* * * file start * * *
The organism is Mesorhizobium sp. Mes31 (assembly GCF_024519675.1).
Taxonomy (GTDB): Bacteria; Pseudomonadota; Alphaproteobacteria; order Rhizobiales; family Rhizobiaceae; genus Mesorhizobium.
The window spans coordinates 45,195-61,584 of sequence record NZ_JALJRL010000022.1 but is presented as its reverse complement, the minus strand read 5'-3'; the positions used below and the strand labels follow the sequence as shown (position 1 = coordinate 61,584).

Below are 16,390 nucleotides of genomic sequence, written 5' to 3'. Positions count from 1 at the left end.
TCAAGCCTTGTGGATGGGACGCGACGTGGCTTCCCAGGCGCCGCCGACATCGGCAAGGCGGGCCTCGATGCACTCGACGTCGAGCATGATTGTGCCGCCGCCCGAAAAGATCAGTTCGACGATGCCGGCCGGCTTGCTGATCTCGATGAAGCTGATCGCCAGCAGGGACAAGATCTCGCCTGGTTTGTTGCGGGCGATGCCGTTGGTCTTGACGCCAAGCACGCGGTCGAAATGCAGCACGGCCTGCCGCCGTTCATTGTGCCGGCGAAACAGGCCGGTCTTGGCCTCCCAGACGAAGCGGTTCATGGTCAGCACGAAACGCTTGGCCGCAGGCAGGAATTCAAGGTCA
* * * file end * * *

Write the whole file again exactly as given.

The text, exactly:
The organism is Mesorhizobium sp. Mes31 (assembly GCF_024519675.1).
Taxonomy (GTDB): Bacteria; Pseudomonadota; Alphaproteobacteria; order Rhizobiales; family Rhizobiaceae; genus Mesorhizobium.
The window spans coordinates 45,195-61,584 of sequence record NZ_JALJRL010000022.1 but is presented as its reverse complement, the minus strand read 5'-3'; the positions used below and the strand labels follow the sequence as shown (position 1 = coordinate 61,584).

Below are 16,390 nucleotides of genomic sequence, written 5' to 3'. Positions count from 1 at the left end.
TCAAGCCTTGTGGATGGGACGCGACGTGGCTTCCCAGGCGCCGCCGACATCGGCAAGGCGGGCCTCGATGCACTCGACGTCGAGCATGATTGTGCCGCCGCCCGAAAAGATCAGTTCGACGATGCCGGCCGGCTTGCTGATCTCGATGAAGCTGATCGCCAGCAGGGACAAGATCTCGCCTGGTTTGTTGCGGGCGATGCCGTTGGTCTTGACGCCAAGCACGCGGTCGAAATGCAGCACGGCCTGCCGCCGTTCATTGTGCCGGCGAAACAGGCCGGTCTTGGCCTCCCAGACGAAGCGGTTCATGGTCAGCACGAAACGCTTGGCCGCAGGCAGGAATTCAAGGTCA